The European currency ended the week ambiguously, correcting from local highs of February 5, updated on Thursday. On Friday, a large amount of interesting macroeconomic statistics from Europe and the USA was published. However, most of the data turned out to be below analysts' expectations, so there were no particular records. According to preliminary estimates, the core consumer price index in the Eurozone in February slowed from 1.1% YoY to 1.0% YoY. The consumer price index for the same period expectedly to accelerated from 1.4 to 1.5% YoY, which is still significantly below the target level of the ECB. Slightly pleasing were data on unemployment, which remained unchanged at 7.8% in January, and the Manufacturing PMI, which showed a decline from 50.5 to 49.3 points (0.1 points above the market expectations). On March 4, the euro is trading in a downward direction. Investors play on Friday statistics and expect the appearance of new drivers. On Monday, the March Sentix indicator of the Eurozone investor confidence is to be released, as well as February statistics on the manufacturers' price index.
The pound fell markedly against the US dollar on Friday, continuing the development of the correction impulse formed the day before. Technical factors contributed to the development of the "bearish" dynamics, while the published macroeconomic statistics from the UK turned out to be ambiguous. Investors welcomed the increase in consumer lending in January from 0.683 billion to 1.095 billion pounds, which significantly exceeded analysts' forecasts of 0.800 billion. The number of approved mortgage applications in January also increased from 64.468 to 66.766K. Analysts expected to see a decrease to 63.400K. American statistics, published on Friday, was very weak. Only data on personal income in December was positive (1.0% MoM against the previous 0.3% MoM), while the rest of the figures were significantly worse than experts' forecasts. The ISM Manufacturing index in February fell from 56.6 to 54.2 points, while the forecast was 55.5 points.
The Australian dollar ended the past week with a confident decline, which led to an update of the local minima of February 12. On March 1, a downward trend was still observed, despite the publication of a large block of weak statistics from the United States. However, in the first half of the day, the Australian dollar was trading in an upward channel, helped by strong data from Australia and China. Thus, the RBA raw materials prices index in February showed a steady growth of 9.1% YoY after rising 6.5% YoY last month. Analysts were expecting the growth of 7.4% YoY. Chinese data reflected a steady growth in the Caixin Manufacturing PMI. In February, the figure rose from 48.3 to 49.9 points, while experts predicted 48.5 points. On March 4, the pair is also trading in downwards, despite the positive gap at the opening. Moderate support for the instrument is provided by published data on the dynamics of building permits. In January, the figure rose by 2.5% MoM after falling by 8.4% MoM in the previous month. In annual terms, the growth was an impressive 28.6% after a decline of 22.5% YoY last month. At the same time, traders reacted negatively to a slowdown in the growth of profits from the main activities of Australian companies. In 4Q2018, profits rose only by 0.8% QoQ after rising by 1.9% QoQ and expected dynamics of 3.0% QoQ.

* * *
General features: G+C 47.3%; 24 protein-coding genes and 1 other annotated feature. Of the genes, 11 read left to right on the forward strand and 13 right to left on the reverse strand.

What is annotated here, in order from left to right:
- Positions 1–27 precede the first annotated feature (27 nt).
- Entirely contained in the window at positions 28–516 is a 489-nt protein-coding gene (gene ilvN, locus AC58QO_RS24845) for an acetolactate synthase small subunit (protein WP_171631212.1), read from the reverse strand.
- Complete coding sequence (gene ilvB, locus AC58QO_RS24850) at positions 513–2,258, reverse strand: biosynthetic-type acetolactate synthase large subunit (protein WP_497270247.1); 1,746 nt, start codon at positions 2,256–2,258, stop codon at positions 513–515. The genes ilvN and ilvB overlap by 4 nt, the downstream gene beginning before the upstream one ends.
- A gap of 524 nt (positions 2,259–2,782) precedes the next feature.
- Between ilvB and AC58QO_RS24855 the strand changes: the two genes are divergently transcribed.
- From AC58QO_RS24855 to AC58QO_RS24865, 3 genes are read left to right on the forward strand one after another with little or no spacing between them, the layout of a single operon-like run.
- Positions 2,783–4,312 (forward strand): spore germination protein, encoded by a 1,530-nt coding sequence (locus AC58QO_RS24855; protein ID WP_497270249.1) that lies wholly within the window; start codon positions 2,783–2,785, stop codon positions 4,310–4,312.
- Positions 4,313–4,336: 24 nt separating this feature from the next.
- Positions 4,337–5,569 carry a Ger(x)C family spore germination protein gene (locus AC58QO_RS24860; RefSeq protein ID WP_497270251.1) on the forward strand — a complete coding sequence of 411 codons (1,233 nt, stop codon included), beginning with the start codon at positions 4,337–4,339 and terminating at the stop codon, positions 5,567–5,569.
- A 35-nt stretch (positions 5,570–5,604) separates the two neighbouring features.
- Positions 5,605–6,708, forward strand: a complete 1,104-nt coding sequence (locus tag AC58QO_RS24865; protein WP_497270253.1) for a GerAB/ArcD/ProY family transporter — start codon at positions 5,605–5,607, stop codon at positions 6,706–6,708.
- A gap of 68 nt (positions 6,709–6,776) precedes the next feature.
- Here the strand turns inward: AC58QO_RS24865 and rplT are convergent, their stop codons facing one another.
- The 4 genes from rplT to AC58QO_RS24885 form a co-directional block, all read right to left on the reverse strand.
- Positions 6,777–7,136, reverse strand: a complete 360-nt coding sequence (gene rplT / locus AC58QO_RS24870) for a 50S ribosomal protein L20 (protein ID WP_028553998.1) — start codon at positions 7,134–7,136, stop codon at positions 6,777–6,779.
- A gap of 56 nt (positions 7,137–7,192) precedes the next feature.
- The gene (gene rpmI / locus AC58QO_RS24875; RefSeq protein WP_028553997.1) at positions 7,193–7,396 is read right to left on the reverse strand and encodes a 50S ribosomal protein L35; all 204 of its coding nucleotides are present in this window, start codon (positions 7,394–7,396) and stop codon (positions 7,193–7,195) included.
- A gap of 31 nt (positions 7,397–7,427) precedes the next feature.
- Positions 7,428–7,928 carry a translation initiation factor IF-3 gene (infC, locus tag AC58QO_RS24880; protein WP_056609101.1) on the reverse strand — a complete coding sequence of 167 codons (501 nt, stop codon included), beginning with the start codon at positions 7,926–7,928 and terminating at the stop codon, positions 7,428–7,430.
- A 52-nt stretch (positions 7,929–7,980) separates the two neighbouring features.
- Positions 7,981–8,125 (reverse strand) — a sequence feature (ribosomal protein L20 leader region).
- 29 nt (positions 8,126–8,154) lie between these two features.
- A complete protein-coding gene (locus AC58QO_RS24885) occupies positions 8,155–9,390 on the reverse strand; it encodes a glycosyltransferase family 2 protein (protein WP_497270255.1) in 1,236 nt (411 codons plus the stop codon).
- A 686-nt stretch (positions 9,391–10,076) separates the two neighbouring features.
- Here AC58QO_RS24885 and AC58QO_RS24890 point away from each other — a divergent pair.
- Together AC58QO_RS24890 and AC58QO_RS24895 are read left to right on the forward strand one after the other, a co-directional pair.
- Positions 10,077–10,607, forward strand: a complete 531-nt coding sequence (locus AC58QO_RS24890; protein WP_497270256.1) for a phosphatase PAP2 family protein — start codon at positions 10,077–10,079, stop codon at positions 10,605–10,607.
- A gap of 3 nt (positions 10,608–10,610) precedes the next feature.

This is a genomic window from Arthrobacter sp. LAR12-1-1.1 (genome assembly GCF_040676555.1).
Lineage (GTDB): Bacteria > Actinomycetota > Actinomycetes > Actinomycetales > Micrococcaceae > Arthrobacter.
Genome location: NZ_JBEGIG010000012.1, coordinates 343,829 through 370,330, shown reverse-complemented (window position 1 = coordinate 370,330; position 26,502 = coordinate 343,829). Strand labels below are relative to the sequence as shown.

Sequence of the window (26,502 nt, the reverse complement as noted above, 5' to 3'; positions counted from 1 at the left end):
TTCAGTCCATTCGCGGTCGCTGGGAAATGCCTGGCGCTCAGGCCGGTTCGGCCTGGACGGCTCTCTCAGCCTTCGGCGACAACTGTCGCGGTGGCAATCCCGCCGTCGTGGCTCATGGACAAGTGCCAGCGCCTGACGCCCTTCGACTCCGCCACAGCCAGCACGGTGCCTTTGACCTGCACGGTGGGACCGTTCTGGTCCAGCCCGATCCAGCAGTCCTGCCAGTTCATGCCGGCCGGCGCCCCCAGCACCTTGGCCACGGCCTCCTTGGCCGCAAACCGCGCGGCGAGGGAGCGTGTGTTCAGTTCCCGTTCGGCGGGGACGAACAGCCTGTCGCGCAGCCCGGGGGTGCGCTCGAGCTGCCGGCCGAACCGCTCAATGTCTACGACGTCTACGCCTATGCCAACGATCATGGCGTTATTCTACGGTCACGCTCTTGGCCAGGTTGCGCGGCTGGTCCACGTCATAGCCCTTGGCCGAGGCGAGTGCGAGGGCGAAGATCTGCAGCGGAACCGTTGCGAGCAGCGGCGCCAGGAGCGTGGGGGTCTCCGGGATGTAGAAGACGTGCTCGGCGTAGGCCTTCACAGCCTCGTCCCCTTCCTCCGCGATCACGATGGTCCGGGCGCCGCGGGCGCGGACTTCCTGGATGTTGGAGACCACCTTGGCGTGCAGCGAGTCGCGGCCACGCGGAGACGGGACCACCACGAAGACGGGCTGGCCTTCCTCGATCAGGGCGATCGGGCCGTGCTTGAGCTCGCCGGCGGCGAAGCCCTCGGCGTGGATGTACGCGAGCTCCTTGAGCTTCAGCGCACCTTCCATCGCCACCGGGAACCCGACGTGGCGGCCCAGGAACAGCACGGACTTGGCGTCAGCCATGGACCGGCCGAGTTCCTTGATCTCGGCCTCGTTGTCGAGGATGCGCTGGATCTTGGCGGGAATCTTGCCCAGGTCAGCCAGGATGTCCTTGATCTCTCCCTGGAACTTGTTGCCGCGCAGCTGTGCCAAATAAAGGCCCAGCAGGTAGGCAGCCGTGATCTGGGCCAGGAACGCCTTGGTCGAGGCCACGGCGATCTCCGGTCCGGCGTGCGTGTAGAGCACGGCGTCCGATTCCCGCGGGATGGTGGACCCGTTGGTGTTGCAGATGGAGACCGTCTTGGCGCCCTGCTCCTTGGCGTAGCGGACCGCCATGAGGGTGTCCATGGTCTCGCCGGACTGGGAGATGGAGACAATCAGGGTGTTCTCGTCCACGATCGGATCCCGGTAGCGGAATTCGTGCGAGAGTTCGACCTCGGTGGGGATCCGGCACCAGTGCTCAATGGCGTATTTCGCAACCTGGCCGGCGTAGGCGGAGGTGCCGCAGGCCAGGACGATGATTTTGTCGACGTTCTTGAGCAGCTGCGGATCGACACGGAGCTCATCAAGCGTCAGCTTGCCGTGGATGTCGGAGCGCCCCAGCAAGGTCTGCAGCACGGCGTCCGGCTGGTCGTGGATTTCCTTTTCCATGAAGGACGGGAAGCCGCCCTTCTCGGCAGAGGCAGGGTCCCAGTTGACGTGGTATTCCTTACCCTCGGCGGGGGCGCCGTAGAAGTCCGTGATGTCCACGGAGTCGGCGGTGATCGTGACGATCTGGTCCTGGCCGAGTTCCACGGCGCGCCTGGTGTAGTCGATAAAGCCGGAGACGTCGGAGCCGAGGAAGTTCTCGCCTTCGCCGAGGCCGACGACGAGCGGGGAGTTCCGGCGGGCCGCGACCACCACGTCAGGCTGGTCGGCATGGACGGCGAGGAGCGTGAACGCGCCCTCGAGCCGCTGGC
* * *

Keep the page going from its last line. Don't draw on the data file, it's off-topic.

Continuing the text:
The US dollar rose against the Japanese yen on Friday, updating local highs of December 20. Macroeconomic statistics published on March 1 turned out to be ambiguous, however, investors trusted the dollar more, and interest in risk practically did not decline. The Japanese data indicated a moderate increase in the consumer price index in the Tokyo region, but also signaled a decrease in the consumer confidence index in February from 41.9 to 41.5 points, while the forecast was 41.6 points. The Manufacturing PMI in February rose from 48.3 to 49.9 points, which was significantly better than the forecast of 48.5 points.
Oil prices dropped markedly on March 1, retreating to local minima of February 26. The decline was due to continued growth in US production, as well as increased risks of global economic growth, which directly affects demand. OPEC’s efforts to reduce production, and new US sanctions against Venezuela, which is also a member of OPEC, are hindering a more confident decline in prices. Additional support on Friday was provided by the Baker Hughes report, which again indicated a reduction in active drilling rigs from 853 to 843 units per week.
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